Think of Winston Smith in George Orwell's "1984." One day, constructing official reality at his job in the Ministry of Truth, the way a U.S. senator might change what he said on the floor by the time it appears in the Congressional Record, poor Winston encounters a telltale photograph of an event that, according to the party line, didn't occur -- couldn't possibly have occurred.
Uh oh. Being well-trained in rightthink, Winston throws the incriminating evidence down the memory hole. That should have been the end of it. But he's already been subverted. The memory of that photograph grates on his conflicted mind. His reality has been deconstructed.
I grew up reading the editorials in the old Shreveport Times and knew that separate-but-equal was the way to go when it came to race relations in the South.
Then one day, riding the trolley to school, when it came to a stop on Louisiana Avenue, right across from stately, whites-only Hamilton Terrace Junior High, the black kids in the back of the bus filed off. (They were called Negroes back then rather than Black or African-American, but that's a whole other column -- one about how we struggle with our identities.)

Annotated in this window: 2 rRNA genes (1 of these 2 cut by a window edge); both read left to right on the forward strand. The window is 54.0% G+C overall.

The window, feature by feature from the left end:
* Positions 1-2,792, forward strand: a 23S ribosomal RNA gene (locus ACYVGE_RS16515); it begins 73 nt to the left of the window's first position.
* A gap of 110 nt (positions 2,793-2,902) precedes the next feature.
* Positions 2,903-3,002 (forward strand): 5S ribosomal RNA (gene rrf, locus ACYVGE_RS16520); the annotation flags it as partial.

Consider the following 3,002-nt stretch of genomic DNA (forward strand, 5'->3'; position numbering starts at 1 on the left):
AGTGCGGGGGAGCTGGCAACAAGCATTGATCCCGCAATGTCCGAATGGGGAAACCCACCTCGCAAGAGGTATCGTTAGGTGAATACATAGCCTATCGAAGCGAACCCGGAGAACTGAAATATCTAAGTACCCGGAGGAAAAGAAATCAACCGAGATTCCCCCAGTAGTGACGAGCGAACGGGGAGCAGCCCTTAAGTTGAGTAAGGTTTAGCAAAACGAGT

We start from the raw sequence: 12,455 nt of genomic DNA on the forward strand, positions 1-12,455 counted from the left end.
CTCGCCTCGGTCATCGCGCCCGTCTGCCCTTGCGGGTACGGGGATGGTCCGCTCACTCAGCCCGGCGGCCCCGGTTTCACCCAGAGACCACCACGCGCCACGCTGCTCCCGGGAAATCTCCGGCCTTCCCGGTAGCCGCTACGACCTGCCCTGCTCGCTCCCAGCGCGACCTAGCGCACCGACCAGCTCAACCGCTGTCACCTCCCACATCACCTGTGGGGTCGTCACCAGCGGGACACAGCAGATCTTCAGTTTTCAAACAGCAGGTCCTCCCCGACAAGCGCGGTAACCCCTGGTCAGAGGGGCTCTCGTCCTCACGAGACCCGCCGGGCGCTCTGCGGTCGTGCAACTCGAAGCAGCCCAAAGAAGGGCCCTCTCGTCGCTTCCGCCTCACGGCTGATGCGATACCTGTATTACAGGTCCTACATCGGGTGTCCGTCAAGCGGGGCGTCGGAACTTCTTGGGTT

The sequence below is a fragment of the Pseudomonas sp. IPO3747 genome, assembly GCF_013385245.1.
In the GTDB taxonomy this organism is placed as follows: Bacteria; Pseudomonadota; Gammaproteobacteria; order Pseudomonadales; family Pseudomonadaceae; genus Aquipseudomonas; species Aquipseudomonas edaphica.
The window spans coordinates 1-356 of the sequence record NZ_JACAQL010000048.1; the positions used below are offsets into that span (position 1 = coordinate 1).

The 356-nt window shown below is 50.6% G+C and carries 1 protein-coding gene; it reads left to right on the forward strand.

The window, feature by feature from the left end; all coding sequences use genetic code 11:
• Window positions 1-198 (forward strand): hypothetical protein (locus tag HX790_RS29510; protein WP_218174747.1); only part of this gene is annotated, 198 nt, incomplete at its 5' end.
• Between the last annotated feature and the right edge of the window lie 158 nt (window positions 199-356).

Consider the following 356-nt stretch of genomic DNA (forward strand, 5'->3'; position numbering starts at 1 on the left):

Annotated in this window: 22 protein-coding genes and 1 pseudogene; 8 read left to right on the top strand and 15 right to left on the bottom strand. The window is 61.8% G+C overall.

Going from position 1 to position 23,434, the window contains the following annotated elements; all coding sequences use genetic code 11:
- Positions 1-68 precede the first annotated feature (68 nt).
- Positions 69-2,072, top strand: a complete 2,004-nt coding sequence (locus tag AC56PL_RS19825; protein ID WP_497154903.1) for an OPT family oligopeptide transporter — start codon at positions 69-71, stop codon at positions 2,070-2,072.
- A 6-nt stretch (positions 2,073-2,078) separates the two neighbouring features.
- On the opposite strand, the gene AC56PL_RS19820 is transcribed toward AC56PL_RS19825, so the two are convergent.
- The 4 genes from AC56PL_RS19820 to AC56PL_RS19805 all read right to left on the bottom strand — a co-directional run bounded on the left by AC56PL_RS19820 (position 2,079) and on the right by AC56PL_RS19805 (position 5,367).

I looked down and saw that the pavement ended where the jagged street they took -- a muddy road, really -- began. I could easily picture the separate but unequal school that awaited them at the bottom of the hill. And I was jarred by what the psychologists call cognitive dissonance.
Two ideas were colliding in my young mind -- the long accepted assumption and the disturbing new reality. And my mind was changing.
I could never again believe that separate-but-equal schools existed in the real world. Or that, even if possible, they would be desirable.
That one image of a gravel road crystallized all the other separate-but-unequal sights I'd grown up seeing but never perceiving. It was a kind of epiphany.
First we get the static, the confusion, the ideological discontent, all the symptoms of cognitive dissonance, and only then -- if we're honest -- the stabbing clarity. We may not like what we suddenly see, but we can no longer deny it to ourselves.
How perceive reality, how separate wheat from chaff, the party line from the glimmer of truth?
I tell the journalism students I talk with now and then to stay open to those shining moments of clarity when they become aware of a certain . . . cognitive dissonance.